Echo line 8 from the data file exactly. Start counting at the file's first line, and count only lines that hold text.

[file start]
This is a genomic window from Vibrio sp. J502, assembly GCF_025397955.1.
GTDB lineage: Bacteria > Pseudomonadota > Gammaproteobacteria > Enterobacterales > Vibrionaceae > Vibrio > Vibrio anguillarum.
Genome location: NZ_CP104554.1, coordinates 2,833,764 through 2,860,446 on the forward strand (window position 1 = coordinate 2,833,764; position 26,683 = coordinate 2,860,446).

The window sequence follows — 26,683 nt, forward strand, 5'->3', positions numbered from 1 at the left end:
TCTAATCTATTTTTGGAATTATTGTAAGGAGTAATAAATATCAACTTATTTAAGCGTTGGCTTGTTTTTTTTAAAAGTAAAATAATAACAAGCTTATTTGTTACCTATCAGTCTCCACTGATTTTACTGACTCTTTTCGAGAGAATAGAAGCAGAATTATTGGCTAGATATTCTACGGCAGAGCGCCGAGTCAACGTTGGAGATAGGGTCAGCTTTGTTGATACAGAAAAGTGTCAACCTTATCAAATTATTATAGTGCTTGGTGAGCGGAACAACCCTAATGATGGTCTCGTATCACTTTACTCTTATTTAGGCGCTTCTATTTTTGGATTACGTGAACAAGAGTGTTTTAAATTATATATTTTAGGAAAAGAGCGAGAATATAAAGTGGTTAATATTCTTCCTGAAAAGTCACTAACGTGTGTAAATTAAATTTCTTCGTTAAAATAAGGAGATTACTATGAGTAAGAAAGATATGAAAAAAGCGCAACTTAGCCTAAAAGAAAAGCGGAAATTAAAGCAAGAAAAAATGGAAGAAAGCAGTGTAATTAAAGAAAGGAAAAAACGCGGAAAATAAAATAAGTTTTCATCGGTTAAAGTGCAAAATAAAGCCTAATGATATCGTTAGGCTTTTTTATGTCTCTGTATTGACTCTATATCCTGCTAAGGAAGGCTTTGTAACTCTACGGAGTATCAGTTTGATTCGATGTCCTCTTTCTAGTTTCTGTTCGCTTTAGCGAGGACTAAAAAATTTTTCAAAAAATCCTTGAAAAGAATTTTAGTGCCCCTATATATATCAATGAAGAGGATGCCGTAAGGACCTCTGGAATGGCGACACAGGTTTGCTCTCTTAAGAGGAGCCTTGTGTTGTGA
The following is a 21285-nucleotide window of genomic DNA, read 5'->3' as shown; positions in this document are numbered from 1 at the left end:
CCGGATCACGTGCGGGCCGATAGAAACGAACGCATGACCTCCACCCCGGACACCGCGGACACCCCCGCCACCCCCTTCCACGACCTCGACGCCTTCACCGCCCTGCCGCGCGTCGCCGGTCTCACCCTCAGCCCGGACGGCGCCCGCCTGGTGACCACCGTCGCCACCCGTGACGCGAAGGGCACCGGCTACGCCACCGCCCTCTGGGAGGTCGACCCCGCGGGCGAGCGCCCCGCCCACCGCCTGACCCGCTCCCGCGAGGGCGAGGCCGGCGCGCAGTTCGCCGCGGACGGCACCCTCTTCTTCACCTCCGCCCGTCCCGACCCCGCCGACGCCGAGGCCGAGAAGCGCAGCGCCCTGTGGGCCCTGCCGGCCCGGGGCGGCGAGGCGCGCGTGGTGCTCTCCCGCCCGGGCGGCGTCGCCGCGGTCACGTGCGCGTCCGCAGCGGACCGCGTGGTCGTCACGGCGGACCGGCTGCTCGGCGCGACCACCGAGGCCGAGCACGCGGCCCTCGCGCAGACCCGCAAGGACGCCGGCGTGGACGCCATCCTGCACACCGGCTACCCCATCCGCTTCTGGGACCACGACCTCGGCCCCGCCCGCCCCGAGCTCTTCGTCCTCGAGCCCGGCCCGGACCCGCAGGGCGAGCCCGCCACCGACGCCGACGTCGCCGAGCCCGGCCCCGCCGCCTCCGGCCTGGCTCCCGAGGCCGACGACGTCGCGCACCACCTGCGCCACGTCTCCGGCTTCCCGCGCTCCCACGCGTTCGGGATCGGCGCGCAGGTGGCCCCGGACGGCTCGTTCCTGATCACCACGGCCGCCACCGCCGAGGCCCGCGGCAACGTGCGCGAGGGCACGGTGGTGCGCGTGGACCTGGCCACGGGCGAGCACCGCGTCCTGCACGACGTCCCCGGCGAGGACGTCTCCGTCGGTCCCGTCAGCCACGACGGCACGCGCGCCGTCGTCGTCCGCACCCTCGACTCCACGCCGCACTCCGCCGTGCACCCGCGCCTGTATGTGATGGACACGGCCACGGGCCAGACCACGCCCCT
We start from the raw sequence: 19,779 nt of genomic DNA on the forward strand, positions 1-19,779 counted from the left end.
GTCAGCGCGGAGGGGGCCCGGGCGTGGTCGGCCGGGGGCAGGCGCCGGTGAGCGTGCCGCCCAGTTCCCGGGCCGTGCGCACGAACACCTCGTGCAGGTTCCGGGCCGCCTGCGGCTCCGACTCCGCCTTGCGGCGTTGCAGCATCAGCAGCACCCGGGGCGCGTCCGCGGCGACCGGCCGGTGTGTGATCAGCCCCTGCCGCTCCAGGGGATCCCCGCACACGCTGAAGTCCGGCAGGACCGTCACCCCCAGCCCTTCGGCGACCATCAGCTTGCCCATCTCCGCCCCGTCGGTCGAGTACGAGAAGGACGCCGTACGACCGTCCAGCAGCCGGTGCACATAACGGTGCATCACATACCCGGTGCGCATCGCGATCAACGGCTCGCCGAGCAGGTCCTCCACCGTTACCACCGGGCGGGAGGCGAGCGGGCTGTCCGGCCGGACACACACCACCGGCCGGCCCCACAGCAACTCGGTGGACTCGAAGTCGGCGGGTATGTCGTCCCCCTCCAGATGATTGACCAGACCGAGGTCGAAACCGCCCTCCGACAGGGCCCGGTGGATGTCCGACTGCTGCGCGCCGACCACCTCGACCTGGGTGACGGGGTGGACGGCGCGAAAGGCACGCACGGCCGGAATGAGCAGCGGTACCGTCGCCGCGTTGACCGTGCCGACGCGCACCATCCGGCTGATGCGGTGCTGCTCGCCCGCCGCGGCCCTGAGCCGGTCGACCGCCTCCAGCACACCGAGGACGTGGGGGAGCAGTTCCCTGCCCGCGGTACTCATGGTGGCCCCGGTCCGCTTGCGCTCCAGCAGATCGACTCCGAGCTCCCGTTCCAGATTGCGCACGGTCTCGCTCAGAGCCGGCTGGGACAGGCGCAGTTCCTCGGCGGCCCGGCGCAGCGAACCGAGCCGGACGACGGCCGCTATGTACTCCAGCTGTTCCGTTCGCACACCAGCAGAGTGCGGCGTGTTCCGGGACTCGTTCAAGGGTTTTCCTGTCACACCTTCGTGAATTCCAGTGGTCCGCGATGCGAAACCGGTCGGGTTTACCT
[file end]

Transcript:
We start from the raw sequence: 19,779 nt of genomic DNA on the forward strand, positions 1-19,779 counted from the left end.